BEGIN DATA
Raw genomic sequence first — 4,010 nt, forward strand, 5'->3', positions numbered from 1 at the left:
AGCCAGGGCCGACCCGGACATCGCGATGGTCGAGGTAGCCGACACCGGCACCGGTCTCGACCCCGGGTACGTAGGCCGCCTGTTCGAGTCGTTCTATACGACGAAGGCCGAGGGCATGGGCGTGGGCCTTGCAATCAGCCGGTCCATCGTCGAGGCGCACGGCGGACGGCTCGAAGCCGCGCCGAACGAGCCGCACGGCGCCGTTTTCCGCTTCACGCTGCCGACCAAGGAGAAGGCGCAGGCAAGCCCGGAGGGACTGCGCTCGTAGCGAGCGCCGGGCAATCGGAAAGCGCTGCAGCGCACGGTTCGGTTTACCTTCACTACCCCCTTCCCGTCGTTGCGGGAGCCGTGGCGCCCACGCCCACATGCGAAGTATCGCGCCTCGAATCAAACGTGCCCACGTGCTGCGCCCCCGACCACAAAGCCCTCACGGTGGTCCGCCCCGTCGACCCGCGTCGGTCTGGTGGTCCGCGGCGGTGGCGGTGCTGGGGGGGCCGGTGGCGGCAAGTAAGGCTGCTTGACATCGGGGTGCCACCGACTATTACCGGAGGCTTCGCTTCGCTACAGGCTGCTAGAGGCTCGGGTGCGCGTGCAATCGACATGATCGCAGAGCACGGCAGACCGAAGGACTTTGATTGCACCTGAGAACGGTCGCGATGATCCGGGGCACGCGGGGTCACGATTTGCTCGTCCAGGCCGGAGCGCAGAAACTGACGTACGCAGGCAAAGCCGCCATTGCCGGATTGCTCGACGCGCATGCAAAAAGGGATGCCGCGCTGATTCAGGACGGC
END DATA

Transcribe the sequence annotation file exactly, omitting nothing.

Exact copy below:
Raw genomic sequence first — 4,010 nt, forward strand, 5'->3', positions numbered from 1 at the left:
AGCCAGGGCCGACCCGGACATCGCGATGGTCGAGGTAGCCGACACCGGCACCGGTCTCGACCCCGGGTACGTAGGCCGCCTGTTCGAGTCGTTCTATACGACGAAGGCCGAGGGCATGGGCGTGGGCCTTGCAATCAGCCGGTCCATCGTCGAGGCGCACGGCGGACGGCTCGAAGCCGCGCCGAACGAGCCGCACGGCGCCGTTTTCCGCTTCACGCTGCCGACCAAGGAGAAGGCGCAGGCAAGCCCGGAGGGACTGCGCTCGTAGCGAGCGCCGGGCAATCGGAAAGCGCTGCAGCGCACGGTTCGGTTTACCTTCACTACCCCCTTCCCGTCGTTGCGGGAGCCGTGGCGCCCACGCCCACATGCGAAGTATCGCGCCTCGAATCAAACGTGCCCACGTGCTGCGCCCCCGACCACAAAGCCCTCACGGTGGTCCGCCCCGTCGACCCGCGTCGGTCTGGTGGTCCGCGGCGGTGGCGGTGCTGGGGGGGCCGGTGGCGGCAAGTAAGGCTGCTTGACATCGGGGTGCCACCGACTATTACCGGAGGCTTCGCTTCGCTACAGGCTGCTAGAGGCTCGGGTGCGCGTGCAATCGACATGATCGCAGAGCACGGCAGACCGAAGGACTTTGATTGCACCTGAGAACGGTCGCGATGATCCGGGGCACGCGGGGTCACGATTTGCTCGTCCAGGCCGGAGCGCAGAAACTGACGTACGCAGGCAAAGCCGCCATTGCCGGATTGCTCGACGCGCATGCAAAAAGGGATGCCGCGCTGATTCAGGACGGC